NEW YORK — An annual Catholic fundraising dinner that included both major presidential candidates provided a night of laughter, as well as reminders of the Church’s battle to defend its religious freedom against the federal contraception mandate.
Al Smith, former New York governor and the namesake of the charity dinner, believed that government should aid those in need by “partnering with family, church, parish, neighborhood, organizations and community, never intruding or opposing,” said Cardinal Timothy Dolan of New York Oct. 18.
In the final weeks of what has become a very close presidential race, President Barack Obama and Republican presidential candidate Mitt Romney took a night off from campaign events to attend the 67th annual Alfred E. Smith Memorial Foundation Dinner at the Waldorf Astoria hotel in New York.
The event was held amid a tense struggle between the Catholic community and the Obama administration.
The Archdiocese of New York has joined with more than 100 other plaintiffs in filing lawsuits against the administration’s federal contraception mandate, which requires them to violate their faith by facilitating insurance coverage of contraception, sterilization and abortion-inducing drugs.
Cardinal Dolan’s invitation to Obama under these circumstances drew criticism from those who feared it may send the wrong message, allowing Obama to have a photo op with the president of the U.S. Conference of Catholic Bishops while downplaying the significance of the Church’s conflict with the administration.
While the attendance of presidential rivals is a long-standing tradition at the dinner, previous cardinals have failed to extend invitations to the contenders when Bill Clinton and John Kerry were running, reportedly due to their support for abortion.
The cardinal defended his decision in an Aug. 14 blog post, saying that his commitment to religious freedom had not waned, but that he saw the invitation as an opportunity for “engagement and dialogue.”
“In other words, it’s better to invite than to ignore, more effective to talk together than to yell from a distance, more productive to open a door than to shut one,” he said.
Laughter filled much of the evening. The candidates poked fun at themselves and each other on various topics, including the wealth that Romney amassed as a businessman and Obama’s poorly rated performance in the first presidential debate.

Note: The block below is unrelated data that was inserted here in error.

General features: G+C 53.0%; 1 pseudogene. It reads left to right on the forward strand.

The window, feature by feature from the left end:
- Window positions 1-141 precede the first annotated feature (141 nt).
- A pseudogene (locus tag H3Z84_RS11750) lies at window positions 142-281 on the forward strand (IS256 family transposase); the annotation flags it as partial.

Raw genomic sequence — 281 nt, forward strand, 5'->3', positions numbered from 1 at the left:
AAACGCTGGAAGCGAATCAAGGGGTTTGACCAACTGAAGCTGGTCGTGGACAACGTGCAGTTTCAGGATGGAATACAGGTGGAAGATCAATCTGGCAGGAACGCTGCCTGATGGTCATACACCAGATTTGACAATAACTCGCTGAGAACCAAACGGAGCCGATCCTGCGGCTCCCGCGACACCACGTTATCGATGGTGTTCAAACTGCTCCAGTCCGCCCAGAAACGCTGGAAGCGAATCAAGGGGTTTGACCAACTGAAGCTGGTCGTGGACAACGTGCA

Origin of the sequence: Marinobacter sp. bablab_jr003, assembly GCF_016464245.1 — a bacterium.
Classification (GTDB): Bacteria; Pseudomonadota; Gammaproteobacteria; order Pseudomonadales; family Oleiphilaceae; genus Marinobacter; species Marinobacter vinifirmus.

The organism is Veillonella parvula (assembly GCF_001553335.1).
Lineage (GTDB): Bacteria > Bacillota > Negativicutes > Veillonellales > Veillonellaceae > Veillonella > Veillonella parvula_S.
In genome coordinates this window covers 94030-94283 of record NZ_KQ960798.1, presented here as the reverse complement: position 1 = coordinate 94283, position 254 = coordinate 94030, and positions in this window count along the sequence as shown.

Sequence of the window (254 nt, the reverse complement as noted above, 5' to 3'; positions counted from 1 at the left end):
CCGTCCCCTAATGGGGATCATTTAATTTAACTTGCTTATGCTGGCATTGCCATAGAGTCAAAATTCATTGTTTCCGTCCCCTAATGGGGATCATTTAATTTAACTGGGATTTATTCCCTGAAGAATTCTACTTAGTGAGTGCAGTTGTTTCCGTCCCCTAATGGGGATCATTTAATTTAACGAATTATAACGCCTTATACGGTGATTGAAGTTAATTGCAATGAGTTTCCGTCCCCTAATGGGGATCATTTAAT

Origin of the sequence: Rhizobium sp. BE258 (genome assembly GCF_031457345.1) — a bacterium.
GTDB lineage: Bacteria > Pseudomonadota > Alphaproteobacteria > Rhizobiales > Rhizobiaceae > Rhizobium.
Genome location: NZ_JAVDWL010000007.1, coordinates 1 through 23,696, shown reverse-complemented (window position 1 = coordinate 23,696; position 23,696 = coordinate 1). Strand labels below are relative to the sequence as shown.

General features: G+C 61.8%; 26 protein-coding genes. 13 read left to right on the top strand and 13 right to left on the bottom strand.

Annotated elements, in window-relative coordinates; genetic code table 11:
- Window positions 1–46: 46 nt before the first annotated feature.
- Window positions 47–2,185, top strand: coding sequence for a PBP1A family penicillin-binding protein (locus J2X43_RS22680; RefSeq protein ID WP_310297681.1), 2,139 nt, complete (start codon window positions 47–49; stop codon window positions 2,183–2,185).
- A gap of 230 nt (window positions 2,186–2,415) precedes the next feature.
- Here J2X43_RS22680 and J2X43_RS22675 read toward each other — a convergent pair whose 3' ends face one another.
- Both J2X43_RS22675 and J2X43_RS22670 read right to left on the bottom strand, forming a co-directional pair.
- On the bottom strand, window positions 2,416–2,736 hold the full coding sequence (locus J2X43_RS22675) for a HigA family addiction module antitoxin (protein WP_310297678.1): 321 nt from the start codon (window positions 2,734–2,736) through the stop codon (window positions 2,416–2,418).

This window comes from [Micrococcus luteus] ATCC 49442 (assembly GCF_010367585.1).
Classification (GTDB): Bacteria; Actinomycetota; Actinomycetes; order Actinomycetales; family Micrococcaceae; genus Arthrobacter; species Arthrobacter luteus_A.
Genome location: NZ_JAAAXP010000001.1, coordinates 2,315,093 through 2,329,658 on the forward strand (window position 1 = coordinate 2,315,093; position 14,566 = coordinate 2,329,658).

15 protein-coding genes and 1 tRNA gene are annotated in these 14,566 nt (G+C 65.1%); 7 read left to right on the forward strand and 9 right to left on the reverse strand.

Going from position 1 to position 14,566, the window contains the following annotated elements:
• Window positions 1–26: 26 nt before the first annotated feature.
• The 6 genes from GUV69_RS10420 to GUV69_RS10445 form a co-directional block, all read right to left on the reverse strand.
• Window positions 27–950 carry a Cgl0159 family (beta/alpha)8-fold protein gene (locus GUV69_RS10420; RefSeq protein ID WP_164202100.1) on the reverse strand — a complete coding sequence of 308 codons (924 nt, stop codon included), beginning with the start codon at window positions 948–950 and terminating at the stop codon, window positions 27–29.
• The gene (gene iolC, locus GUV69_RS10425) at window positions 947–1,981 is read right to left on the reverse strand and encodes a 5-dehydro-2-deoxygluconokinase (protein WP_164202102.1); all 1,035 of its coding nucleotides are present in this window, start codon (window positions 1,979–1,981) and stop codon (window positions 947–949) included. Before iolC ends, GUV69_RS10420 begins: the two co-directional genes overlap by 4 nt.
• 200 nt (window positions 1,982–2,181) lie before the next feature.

In a reference to his Mormon faith, which forbids the consumption of alcohol, Romney joked that his debate preparation includes refraining “from alcohol for 65 years before the debate.”
Touching on the subject of media bias, he said the next morning’s headlines describing the event would read: “Obama Embraced by Catholics. Romney Dines With Rich People.”
Romney also broached the subject of the contraception mandate in his remarks, saying, “Of course, the president has found a way to take the sting out of the Obamacare mandates for the Church. From now on, they’re going to be in Latin.”
On a serious note, Romney praised the work of the New York Archdiocese and the Al Smith Foundation.
“You answer with calm and willing hearts and service to the poor and care for the sick, in defense (of) the rights of conscience and in solidarity with the innocent child waiting to be born,” he said, adding that he is proud to be an “ally and friend” in these “great causes of compassion.”
Obama offered humorous jabs of his own, saying that he had earlier gone “shopping at some stores in Midtown,” while Romney “went shopping for some stores in Midtown.”
“As some of you may have noticed, I had a lot more energy in our second debate,” the president said. “I felt really well rested after the nice long nap I had in the first debate.”
Leaving humor behind, the president also applauded “the extraordinary work that is done by the Catholic Church.” He noted that “it’s written in Scripture that tribulation produces perseverance; and perseverance, character; and character, hope.”
Despite their differences, he said, “I’m certain that we share the hope that the next four years will reflect the same decency and the same willingness to come together for a higher purpose that are on display this evening.”
Cardinal Dolan closed out the night with remarks that began jokingly but then became reflective on the nature and importance of religious freedom.
He suggested that the annual dinner “shows the United States of America and the Catholic Church at their best,” uniting people of diverse faiths, economic backgrounds and political views in “an atmosphere of civility and humor.”
Despite their differences, he said, those gathered are grateful “to be people of faith and loyal Americans, loving a country which considers religious liberty our first and most cherished freedom, convinced that faith is not just limited to an hour of Sabbath worship, but affects everything we do and dare and dream.”
The cardinal concluded the evening by acknowledging “the ‘uns’ of the world,” including “the unemployed, the uninsured, the unwanted, the unwed mother, the innocent, fragile unborn baby in her womb, the undocumented, the unhoused, the unhealthy, the unfed, the undereducated.”
He recalled Al Smith’s conviction that government “should be on the side of these ‘uns’” by cooperating with private individuals and religious groups, “since, when all is said and done, it’s in God we trust — not, ultimately, in government or politics.”